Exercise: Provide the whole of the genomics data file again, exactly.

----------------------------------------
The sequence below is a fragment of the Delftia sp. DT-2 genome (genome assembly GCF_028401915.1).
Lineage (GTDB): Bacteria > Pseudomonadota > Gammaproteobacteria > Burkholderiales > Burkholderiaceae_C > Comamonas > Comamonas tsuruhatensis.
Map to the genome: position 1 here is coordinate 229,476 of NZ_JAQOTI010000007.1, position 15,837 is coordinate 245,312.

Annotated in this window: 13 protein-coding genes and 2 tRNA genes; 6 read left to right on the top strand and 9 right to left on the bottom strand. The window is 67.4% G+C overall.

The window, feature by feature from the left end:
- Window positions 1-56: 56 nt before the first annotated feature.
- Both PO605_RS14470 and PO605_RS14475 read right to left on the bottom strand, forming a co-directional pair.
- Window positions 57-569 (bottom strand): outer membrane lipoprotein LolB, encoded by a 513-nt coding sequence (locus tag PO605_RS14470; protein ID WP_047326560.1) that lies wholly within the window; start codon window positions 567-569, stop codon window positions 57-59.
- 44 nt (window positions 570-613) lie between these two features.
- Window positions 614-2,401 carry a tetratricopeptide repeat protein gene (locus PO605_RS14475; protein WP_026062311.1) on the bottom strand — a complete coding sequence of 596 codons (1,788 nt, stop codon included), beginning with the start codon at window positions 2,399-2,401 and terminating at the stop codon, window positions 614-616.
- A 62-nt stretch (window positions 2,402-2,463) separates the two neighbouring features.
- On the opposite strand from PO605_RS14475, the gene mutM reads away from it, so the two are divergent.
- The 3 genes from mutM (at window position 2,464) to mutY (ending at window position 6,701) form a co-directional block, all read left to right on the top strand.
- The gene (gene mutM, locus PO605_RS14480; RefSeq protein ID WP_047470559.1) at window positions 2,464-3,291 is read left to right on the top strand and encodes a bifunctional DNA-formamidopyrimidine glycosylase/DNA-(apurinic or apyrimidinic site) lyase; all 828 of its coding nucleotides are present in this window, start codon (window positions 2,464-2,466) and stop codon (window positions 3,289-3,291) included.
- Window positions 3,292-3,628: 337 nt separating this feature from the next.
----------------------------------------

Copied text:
The sequence below is a fragment of the Delftia sp. DT-2 genome (genome assembly GCF_028401915.1).
Lineage (GTDB): Bacteria > Pseudomonadota > Gammaproteobacteria > Burkholderiales > Burkholderiaceae_C > Comamonas > Comamonas tsuruhatensis.
Map to the genome: position 1 here is coordinate 229,476 of NZ_JAQOTI010000007.1, position 15,837 is coordinate 245,312.

Annotated in this window: 13 protein-coding genes and 2 tRNA genes; 6 read left to right on the top strand and 9 right to left on the bottom strand. The window is 67.4% G+C overall.

The window, feature by feature from the left end:
- Window positions 1-56: 56 nt before the first annotated feature.
- Both PO605_RS14470 and PO605_RS14475 read right to left on the bottom strand, forming a co-directional pair.
- Window positions 57-569 (bottom strand): outer membrane lipoprotein LolB, encoded by a 513-nt coding sequence (locus tag PO605_RS14470; protein ID WP_047326560.1) that lies wholly within the window; start codon window positions 567-569, stop codon window positions 57-59.
- 44 nt (window positions 570-613) lie between these two features.
- Window positions 614-2,401 carry a tetratricopeptide repeat protein gene (locus PO605_RS14475; protein WP_026062311.1) on the bottom strand — a complete coding sequence of 596 codons (1,788 nt, stop codon included), beginning with the start codon at window positions 2,399-2,401 and terminating at the stop codon, window positions 614-616.
- A 62-nt stretch (window positions 2,402-2,463) separates the two neighbouring features.
- On the opposite strand from PO605_RS14475, the gene mutM reads away from it, so the two are divergent.
- The 3 genes from mutM (at window position 2,464) to mutY (ending at window position 6,701) form a co-directional block, all read left to right on the top strand.
- The gene (gene mutM, locus PO605_RS14480; RefSeq protein ID WP_047470559.1) at window positions 2,464-3,291 is read left to right on the top strand and encodes a bifunctional DNA-formamidopyrimidine glycosylase/DNA-(apurinic or apyrimidinic site) lyase; all 828 of its coding nucleotides are present in this window, start codon (window positions 2,464-2,466) and stop codon (window positions 3,289-3,291) included.
- Window positions 3,292-3,628: 337 nt separating this feature from the next.